Dear Ms. Hoyt:
You are a superior writer and because you are a superior writer, you can get away with things that lesser writers cannot. First, let me commend you for writing about non titled characters. This is such a rarity in historical romance that the success of your series is a testament to your storytelling skills. Second, every book I’ve read of yours has a fairytale woven throughout, usually as the epigraph. These fairy tales are always so finely crafted and in “Thief of Shadows” it is no different. The “Legend of the Harlequin Ghost of St. Giles” is pitch perfect for the story with all the elements of a classic fairytale. Finally, your love scenes are the definition of erotic, yet tasteful and emotionally fitting.
However, while “Thief of Shadows” was an enjoyable read, the mutability of the hero, Winter Makepeace, diminished the emotional power of the story.
Winter Makepeace is the schoolmaster and manager of the Home for Unfortunate Infants and Foundling Children. It has recently received a large influx of cash from a coterie of new patrons, particularly one Lady Penelope. She is displeased with Winter’s performance because he seems unfit to consort with society and raise additional money for the charity. Lady Isabel, Barroness Beckinhall, disagrees. While she finds Mr. Makepeace a bit stodgy and uptight, maybe even rude, she recognizes that he does a good job for the Home and she offers her services as a social tutor.
Winter reluctantly agrees to this because he believes manager of the Home is his calling. Being the manager of the Home is so important to home that he has eschewed the pleasures of the flesh. He makes an impassioned speech to Lady Beckinhall when she questions why he cares so much and why he is still a virgin.
He glanced down at her, so beautiful, so full of that life. “No, I don’t believe so. A husband and father’s first duty is to his wife and family. Everything else is secondary. How can the people of St. Giles ever come first if I am married?”
“I’ve told you why,” he said, trying to still his impatience. This discussion was like cutting open his chest, putting a hand in, and stirring his organs about. He did not like it at all. “The children, the poor of St. Giles, the terrible lives they lead. Did you not hear me when I spoke?”
He shook his head helplessly. She was of the privileged class. She’d never known want, never counted coins to calculate whether they should go to pay for coal to warm the body or bread to feed it, for they would pay for only one, not both. She simply could not understand.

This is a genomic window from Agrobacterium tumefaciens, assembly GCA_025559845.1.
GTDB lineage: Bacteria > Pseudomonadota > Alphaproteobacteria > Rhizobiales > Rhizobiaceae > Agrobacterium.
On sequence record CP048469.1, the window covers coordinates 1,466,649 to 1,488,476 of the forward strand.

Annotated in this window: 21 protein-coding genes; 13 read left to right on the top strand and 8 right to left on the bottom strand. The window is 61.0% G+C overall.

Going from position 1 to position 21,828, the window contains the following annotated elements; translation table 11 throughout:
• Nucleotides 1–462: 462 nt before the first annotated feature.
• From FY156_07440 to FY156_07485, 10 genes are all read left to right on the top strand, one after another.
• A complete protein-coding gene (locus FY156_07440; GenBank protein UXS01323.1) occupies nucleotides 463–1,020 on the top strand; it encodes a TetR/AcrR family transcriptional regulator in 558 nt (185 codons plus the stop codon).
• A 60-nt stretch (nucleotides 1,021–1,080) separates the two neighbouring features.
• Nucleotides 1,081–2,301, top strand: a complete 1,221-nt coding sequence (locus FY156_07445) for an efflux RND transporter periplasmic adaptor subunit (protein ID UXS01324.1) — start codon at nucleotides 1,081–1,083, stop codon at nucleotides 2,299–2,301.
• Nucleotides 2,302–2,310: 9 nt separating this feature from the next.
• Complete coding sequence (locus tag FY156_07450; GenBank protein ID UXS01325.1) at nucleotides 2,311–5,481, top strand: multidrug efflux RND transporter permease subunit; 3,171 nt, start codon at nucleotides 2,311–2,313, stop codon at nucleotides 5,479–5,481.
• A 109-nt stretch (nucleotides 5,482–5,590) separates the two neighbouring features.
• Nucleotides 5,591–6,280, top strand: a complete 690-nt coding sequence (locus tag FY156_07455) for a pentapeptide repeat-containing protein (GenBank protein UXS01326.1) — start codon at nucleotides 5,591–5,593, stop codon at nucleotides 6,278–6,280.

This was a beautifully expressed sentiment and his rigid control over his life, his abstaining from the pleasures of the flesh, his almost ascetic lifestyle made sense against this backdrop.
While there were some nods toward the pygmalion set up, the real crux of the book is about the Home, lost children of St. Giles, and Winter’s dangerous capers as the Ghost of St. Giles, a sort of avenging angel in St. Giles that is there to protect the poor and helpless and was last seen cutting down Charming Mickey O’Connor from the gallows. The pygmalion plot allows Winter and Isabel to spend quite a bit of time together but otherwise has little impact in the overall story.
Isabel is a rich woman who had enjoyed lovers in the past. She’s not opposed to letting Winter into her bed, but she doesn’t want to expose her heart to him or to anyone else. She’s lonely and closed off much like Winter is, only they show it in different ways. Isabel expresses her loneliness in indifference and casual societal gaiety; Winter by holding himself aloof.
The problem is that Winter is a malleable character in the book, so malleable that the impossible conflict becomes no more difficult to overcome than a divot in the grass. The deflowering of Winter happens so casually, with so little forethought that it diminishes his lofty principles and reduces the conflict to weightless chaff. His flirtations don’t match his professed piety.
The scenes, however, wherein Isabel “teaches” Winter how to pleasure her are as sexy as any I’ve read. Winter is a strong and powerful man and his willingness to do anything for as long as Isabel needs him is acutely erotic. I felt that there were a number of good ideas being held together by strong prose but none of them reached their full potential. C+